I apologize for the incoherence of this entry. I just need some place to spew out random thoughts to the world. Feel free to read it or ignore it, as you choose.

Perhaps I’m starting to recover from shock now. Perhaps. I keep finding myself being mild-mannered and polite to everyone. Of course, that’s a nice thing to do all the time, but what’s the point? If people don’t know that I’m upset, then they can’t help me. I can continue to act as though I were the most boring person on the planet. Actually, I probably am the most boring person on the planet. All I do is go to classes and prepare for going to classes and go to Hillel for services on Friday night and Tuesday morning. I never really do anything else. I want to go to a silent place and read Godel, Escher, Bach cover to cover and do nothing else until I finish. Then I will learn something. I am, as Dr. Feigin put it, letting UCSB get in the way of my education.

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About Simon

Hi. I'm Simon Rubinstein-Salzedo. I'm a mathematics postdoc at Dartmouth College. I'm also a musician; I play piano and cello, and I also sometimes compose music and study musicology. I also like to play chess and write calligraphy. This blog is a catalogue of some of my thoughts. I write them down so that I understand them better. But sometimes other people find them interesting as well, so I happily share them with my small corner of the world.
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12 Responses to

  1. gompers says:

    i live a very similar lifestyle. very unfortunate.

  2. eternalfight says:

    you know you could coast through a normal undergraduate math education and easily beat the snot out of everyone in all your classes. it takes a kind of strength to strive for a life of achievement — what you’re choosing — rather than one of leisure, which is what too many of your peers at ucsb aim for. you should be proud of your amazing talent.
    i’ve sort of felt antsy like that too before. often times all i needed was some fresh air and exercise or something. “sometimes you have to choose reflexes over reflection,” in other words.

  3. what you describe as making you boring is actually what makes you differant and therefore intersting. congrats.

    • Simon says:

      Why do you say that?

      • you were saying in terms of why you think your a boring person are rare traits in college kids, especially ucsb. its interesting and refreshing to hear about someone going against the grain of wasting time and screwing around. i like reading your journal (i dont actually check livejournal that often ,and i dont think you post that often) but when i happen to come across a new entry from you i am compelled to read it because its differant then everyone else and therefore interesting and in my opinion, not boring. its a good thing.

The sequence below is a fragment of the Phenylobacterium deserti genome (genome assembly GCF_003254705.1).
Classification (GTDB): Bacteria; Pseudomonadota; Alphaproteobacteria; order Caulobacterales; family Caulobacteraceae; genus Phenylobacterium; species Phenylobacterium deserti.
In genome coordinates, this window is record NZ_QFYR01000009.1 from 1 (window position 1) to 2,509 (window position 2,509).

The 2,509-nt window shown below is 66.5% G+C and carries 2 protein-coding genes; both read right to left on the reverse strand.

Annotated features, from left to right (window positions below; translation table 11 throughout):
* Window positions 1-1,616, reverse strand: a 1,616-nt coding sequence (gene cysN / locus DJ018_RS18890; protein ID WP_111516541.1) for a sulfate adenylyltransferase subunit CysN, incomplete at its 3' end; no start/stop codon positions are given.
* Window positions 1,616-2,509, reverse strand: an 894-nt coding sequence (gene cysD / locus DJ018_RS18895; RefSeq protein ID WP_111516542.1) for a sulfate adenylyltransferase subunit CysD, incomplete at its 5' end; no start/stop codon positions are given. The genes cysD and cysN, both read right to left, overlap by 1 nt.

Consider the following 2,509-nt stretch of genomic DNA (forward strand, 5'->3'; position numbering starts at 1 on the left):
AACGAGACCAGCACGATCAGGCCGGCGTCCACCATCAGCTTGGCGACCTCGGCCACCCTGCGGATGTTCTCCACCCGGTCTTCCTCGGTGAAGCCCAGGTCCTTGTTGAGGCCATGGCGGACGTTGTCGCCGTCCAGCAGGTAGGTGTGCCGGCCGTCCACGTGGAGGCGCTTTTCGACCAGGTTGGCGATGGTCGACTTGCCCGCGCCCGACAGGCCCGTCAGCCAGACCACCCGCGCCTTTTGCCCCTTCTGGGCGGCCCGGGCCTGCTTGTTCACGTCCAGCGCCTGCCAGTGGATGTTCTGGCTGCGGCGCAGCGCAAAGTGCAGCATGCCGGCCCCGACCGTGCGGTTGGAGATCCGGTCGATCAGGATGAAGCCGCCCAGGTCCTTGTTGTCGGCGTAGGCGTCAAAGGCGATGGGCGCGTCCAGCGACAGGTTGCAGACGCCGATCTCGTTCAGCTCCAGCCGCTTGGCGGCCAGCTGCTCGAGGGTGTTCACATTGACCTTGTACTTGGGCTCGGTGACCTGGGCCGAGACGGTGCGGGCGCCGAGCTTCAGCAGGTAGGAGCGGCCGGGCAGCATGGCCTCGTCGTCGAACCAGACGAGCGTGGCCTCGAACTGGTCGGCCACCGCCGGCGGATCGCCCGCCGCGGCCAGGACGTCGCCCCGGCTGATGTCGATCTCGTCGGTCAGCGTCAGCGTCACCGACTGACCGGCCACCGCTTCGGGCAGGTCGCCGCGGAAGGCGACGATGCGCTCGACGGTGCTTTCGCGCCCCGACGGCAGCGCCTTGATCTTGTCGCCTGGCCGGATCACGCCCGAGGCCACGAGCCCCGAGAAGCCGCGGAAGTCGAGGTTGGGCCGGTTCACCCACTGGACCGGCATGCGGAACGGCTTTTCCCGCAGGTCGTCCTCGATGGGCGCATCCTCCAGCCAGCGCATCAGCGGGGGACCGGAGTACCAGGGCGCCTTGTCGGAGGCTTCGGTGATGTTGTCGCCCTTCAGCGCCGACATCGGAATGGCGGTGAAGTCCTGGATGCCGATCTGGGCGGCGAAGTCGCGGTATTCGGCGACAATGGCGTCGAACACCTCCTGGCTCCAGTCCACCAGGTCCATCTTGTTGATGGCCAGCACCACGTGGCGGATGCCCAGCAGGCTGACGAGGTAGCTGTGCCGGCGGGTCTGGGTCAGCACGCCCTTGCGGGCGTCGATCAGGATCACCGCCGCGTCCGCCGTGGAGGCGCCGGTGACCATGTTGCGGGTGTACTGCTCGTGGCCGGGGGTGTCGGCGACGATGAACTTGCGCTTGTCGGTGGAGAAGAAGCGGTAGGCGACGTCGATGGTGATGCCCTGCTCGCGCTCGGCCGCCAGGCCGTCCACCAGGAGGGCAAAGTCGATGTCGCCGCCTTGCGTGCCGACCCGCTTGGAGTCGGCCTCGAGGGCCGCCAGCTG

4. deviantq says:

    I must disagree with the boring part. You are one of the most interesting people I know. The level of classes you are taking, combined with your drive to learn—the two of which don’t always work well together, as I surely know—make you so much better than everyone else. Those kids making out in front of the library at lunch are boring (referring to my school); you are not.
    You do plenty of really, really cool things. Just remember that you’re learning, and I think for both of us that’s a very important thing. Perhaps not the most important, and certainly not the only thing we can have in life. But it’s really cool.
    I agree about reading. I so want to read that book, too. Ah well… one day, I will read again X___X.
    What’s interesting is that for one so against letting school get in the way of learning (in high school), you certainly seem to be in a different situation in college. *Shrug*. I mean, not that I’m suggesting ignoring/failing/doing badly in some classes, but maybe cutting back your curricular workload so you can do some extracurricular work too?

    • Simon says:

      You’re right. I know I should cut back on my workload so that I have time to learn something, but I can’t actually do it. I can’t resist the potential to learn something, and I’m so impatient that I can’t wait a year or two until the same class will be offered again. That’s my biggest weakness, I think. It could be worse.

      • deviantq says:

        Hmm…
        Then… prioritize what you want to learn? How do the contents of GEB compare with whatever class you’re least interested in? *Shrug*. Easier said than done, certainly.
        And yes, it could definitely be worse. Given your previous adventures, I think the “biggest weaknesses” of most UCSB students are not nearly as special as yours.

  5. intrepia says:

    I think that maybe I can relate to this a little, although not in the same sense that you mean it… we both want time for our nonscholastic academic interests, but are compelled to wait for that time to come in the future because school is (approximately) taking over the world presently.
    And… you aren’t boring; you’re focused and dedicated. There’s a difference.

  6. banginartist says:

    Hmm….
    Maybe some rock music?
    You listen to that classical err…stuff too much.

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